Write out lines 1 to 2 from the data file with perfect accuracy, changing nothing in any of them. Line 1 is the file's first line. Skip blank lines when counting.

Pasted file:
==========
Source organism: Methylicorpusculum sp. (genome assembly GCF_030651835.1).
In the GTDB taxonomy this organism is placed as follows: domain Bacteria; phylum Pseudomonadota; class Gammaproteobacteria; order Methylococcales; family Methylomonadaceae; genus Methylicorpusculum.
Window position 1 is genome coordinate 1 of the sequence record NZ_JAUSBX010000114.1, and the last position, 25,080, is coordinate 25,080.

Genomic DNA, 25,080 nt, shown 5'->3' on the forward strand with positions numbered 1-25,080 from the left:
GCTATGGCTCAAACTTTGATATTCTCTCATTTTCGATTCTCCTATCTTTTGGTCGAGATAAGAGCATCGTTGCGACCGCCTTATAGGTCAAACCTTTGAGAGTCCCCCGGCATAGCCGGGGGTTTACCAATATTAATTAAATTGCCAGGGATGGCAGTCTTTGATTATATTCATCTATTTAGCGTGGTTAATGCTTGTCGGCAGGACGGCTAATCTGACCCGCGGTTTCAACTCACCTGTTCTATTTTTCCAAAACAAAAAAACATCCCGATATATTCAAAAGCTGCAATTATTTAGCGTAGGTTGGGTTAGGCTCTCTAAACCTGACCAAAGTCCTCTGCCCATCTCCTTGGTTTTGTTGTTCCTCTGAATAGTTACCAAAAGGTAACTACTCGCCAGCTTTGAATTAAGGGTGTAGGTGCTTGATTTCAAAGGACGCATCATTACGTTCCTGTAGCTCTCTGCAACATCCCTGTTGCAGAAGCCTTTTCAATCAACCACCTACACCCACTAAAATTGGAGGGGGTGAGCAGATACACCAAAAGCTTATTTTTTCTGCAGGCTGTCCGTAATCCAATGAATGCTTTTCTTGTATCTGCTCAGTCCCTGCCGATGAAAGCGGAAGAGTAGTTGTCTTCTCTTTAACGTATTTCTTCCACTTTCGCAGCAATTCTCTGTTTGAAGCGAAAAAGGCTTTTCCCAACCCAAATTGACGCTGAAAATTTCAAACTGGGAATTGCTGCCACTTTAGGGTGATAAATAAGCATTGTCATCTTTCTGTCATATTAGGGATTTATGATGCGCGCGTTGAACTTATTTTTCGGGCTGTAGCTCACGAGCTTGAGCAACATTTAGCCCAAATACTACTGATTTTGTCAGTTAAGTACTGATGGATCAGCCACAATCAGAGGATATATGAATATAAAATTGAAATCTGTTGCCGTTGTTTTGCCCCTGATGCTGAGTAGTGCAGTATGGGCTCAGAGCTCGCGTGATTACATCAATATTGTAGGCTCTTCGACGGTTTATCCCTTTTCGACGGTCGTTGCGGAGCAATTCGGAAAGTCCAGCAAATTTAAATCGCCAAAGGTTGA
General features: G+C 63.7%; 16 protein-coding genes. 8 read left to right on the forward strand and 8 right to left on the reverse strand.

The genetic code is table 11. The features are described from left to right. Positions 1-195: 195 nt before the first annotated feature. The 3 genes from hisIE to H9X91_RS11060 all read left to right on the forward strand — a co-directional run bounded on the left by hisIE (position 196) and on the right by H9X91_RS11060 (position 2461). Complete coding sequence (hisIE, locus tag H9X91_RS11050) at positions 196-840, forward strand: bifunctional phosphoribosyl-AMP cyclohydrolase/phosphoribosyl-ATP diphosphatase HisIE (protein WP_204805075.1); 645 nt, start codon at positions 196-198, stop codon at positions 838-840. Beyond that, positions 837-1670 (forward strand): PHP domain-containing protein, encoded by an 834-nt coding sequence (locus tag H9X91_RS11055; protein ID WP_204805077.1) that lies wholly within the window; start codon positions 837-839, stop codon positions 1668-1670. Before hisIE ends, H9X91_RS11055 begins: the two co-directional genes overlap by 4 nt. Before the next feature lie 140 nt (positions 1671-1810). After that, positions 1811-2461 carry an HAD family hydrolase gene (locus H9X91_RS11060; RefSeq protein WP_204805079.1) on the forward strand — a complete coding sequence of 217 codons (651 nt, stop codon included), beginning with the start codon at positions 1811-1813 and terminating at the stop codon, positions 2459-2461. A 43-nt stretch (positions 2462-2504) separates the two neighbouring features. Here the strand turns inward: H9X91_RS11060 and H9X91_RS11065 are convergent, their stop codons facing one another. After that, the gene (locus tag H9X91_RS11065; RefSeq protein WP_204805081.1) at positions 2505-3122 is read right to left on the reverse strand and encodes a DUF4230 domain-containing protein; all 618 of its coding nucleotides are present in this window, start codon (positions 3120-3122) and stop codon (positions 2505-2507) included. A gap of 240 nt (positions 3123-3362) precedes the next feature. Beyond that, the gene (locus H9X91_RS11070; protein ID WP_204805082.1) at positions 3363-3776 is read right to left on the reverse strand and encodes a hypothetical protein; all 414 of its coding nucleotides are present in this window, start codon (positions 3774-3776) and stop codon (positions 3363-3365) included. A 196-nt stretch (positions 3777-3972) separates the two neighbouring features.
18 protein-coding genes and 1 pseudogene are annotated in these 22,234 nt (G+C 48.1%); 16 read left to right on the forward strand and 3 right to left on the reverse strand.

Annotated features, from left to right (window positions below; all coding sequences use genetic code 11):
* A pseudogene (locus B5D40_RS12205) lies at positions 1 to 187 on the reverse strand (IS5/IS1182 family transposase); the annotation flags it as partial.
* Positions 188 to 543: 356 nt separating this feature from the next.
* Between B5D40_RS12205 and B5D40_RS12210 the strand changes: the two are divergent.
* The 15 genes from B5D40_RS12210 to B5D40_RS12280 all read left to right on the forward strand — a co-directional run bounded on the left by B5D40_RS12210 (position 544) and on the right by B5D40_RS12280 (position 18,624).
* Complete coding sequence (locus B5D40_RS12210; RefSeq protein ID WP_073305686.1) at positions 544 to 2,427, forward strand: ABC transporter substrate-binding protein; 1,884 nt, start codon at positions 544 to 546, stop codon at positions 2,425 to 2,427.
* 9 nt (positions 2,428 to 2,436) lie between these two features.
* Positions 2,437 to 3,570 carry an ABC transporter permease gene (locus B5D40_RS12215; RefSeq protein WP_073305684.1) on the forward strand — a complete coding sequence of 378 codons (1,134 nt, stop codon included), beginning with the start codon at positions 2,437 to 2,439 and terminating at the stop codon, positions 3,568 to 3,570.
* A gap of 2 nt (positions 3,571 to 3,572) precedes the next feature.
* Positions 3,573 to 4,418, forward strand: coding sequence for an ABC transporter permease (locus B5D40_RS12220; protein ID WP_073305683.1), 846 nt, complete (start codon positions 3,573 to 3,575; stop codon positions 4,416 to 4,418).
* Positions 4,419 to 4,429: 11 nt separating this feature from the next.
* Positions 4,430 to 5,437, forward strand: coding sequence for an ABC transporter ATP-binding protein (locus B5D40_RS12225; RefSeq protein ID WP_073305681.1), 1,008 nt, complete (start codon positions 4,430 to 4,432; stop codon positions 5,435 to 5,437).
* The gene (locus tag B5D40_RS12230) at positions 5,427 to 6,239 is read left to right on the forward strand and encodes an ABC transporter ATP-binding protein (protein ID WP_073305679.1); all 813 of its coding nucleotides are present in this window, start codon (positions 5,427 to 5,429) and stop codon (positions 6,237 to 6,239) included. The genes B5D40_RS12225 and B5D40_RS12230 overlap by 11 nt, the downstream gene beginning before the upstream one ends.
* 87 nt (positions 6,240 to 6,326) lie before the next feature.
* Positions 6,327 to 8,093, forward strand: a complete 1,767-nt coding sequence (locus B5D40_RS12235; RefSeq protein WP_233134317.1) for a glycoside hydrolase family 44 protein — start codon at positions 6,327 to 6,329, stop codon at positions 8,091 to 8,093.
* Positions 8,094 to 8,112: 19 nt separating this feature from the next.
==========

Source organism: Methylicorpusculum sp. (genome assembly GCF_030651835.1).
In the GTDB taxonomy this organism is placed as follows: domain Bacteria; phylum Pseudomonadota; class Gammaproteobacteria; order Methylococcales; family Methylomonadaceae; genus Methylicorpusculum.